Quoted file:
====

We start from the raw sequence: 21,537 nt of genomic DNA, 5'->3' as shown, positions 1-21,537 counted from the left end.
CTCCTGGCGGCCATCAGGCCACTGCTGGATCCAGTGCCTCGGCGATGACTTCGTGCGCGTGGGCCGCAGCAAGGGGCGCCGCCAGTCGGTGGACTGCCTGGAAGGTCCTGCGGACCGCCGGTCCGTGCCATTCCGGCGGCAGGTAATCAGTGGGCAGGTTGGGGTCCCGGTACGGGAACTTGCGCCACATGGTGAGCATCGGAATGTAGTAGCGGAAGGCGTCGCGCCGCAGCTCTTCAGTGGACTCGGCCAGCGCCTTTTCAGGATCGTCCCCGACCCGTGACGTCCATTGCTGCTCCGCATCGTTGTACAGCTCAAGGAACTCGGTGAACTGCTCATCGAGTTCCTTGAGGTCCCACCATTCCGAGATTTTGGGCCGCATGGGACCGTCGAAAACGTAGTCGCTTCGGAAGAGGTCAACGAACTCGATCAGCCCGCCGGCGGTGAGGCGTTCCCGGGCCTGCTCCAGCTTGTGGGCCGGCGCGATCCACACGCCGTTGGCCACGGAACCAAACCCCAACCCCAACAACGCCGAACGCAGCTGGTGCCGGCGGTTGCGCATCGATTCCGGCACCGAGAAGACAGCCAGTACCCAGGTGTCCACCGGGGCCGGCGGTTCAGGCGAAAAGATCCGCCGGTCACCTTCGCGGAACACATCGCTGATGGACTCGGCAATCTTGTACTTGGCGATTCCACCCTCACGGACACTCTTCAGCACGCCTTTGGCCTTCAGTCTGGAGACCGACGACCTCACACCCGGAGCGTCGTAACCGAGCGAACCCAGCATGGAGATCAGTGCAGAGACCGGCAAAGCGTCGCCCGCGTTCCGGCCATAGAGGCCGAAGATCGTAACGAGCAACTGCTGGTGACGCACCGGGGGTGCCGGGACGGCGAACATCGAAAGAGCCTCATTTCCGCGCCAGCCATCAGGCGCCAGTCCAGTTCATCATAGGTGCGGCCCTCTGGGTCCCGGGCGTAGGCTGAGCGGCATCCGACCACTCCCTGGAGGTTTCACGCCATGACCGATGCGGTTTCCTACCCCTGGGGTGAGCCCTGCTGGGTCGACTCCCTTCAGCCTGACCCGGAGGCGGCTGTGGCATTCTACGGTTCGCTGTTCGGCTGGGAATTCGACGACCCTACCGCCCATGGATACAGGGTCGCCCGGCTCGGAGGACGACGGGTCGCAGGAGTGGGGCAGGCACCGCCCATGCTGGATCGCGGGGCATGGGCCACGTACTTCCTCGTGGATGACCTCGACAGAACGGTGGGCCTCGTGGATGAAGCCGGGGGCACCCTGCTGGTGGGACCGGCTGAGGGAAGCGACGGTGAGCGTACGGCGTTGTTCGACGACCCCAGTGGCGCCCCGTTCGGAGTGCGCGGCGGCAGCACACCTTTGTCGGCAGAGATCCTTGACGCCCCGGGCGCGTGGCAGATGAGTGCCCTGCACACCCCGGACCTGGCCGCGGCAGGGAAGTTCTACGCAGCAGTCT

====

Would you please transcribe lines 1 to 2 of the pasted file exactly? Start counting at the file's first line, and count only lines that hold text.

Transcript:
We start from the raw sequence: 21,537 nt of genomic DNA, 5'->3' as shown, positions 1-21,537 counted from the left end.
CTCCTGGCGGCCATCAGGCCACTGCTGGATCCAGTGCCTCGGCGATGACTTCGTGCGCGTGGGCCGCAGCAAGGGGCGCCGCCAGTCGGTGGACTGCCTGGAAGGTCCTGCGGACCGCCGGTCCGTGCCATTCCGGCGGCAGGTAATCAGTGGGCAGGTTGGGGTCCCGGTACGGGAACTTGCGCCACATGGTGAGCATCGGAATGTAGTAGCGGAAGGCGTCGCGCCGCAGCTCTTCAGTGGACTCGGCCAGCGCCTTTTCAGGATCGTCCCCGACCCGTGACGTCCATTGCTGCTCCGCATCGTTGTACAGCTCAAGGAACTCGGTGAACTGCTCATCGAGTTCCTTGAGGTCCCACCATTCCGAGATTTTGGGCCGCATGGGACCGTCGAAAACGTAGTCGCTTCGGAAGAGGTCAACGAACTCGATCAGCCCGCCGGCGGTGAGGCGTTCCCGGGCCTGCTCCAGCTTGTGGGCCGGCGCGATCCACACGCCGTTGGCCACGGAACCAAACCCCAACCCCAACAACGCCGAACGCAGCTGGTGCCGGCGGTTGCGCATCGATTCCGGCACCGAGAAGACAGCCAGTACCCAGGTGTCCACCGGGGCCGGCGGTTCAGGCGAAAAGATCCGCCGGTCACCTTCGCGGAACACATCGCTGATGGACTCGGCAATCTTGTACTTGGCGATTCCACCCTCACGGACACTCTTCAGCACGCCTTTGGCCTTCAGTCTGGAGACCGACGACCTCACACCCGGAGCGTCGTAACCGAGCGAACCCAGCATGGAGATCAGTGCAGAGACCGGCAAAGCGTCGCCCGCGTTCCGGCCATAGAGGCCGAAGATCGTAACGAGCAACTGCTGGTGACGCACCGGGGGTGCCGGGACGGCGAACATCGAAAGAGCCTCATTTCCGCGCCAGCCATCAGGCGCCAGTCCAGTTCATCATAGGTGCGGCCCTCTGGGTCCCGGGCGTAGGCTGAGCGGCATCCGACCACTCCCTGGAGGTTTCACGCCATGACCGATGCGGTTTCCTACCCCTGGGGTGAGCCCTGCTGGGTCGACTCCCTTCAGCCTGACCCGGAGGCGGCTGTGGCATTCTACGGTTCGCTGTTCGGCTGGGAATTCGACGACCCTACCGCCCATGGATACAGGGTCGCCCGGCTCGGAGGACGACGGGTCGCAGGAGTGGGGCAGGCACCGCCCATGCTGGATCGCGGGGCATGGGCCACGTACTTCCTCGTGGATGACCTCGACAGAACGGTGGGCCTCGTGGATGAAGCCGGGGGCACCCTGCTGGTGGGACCGGCTGAGGGAAGCGACGGTGAGCGTACGGCGTTGTTCGACGACCCCAGTGGCGCCCCGTTCGGAGTGCGCGGCGGCAGCACACCTTTGTCGGCAGAGATCCTTGACGCCCCGGGCGCGTGGCAGATGAGTGCCCTGCACACCCCGGACCTGGCCGCGGCAGGGAAGTTCTACGCAGCAGTCT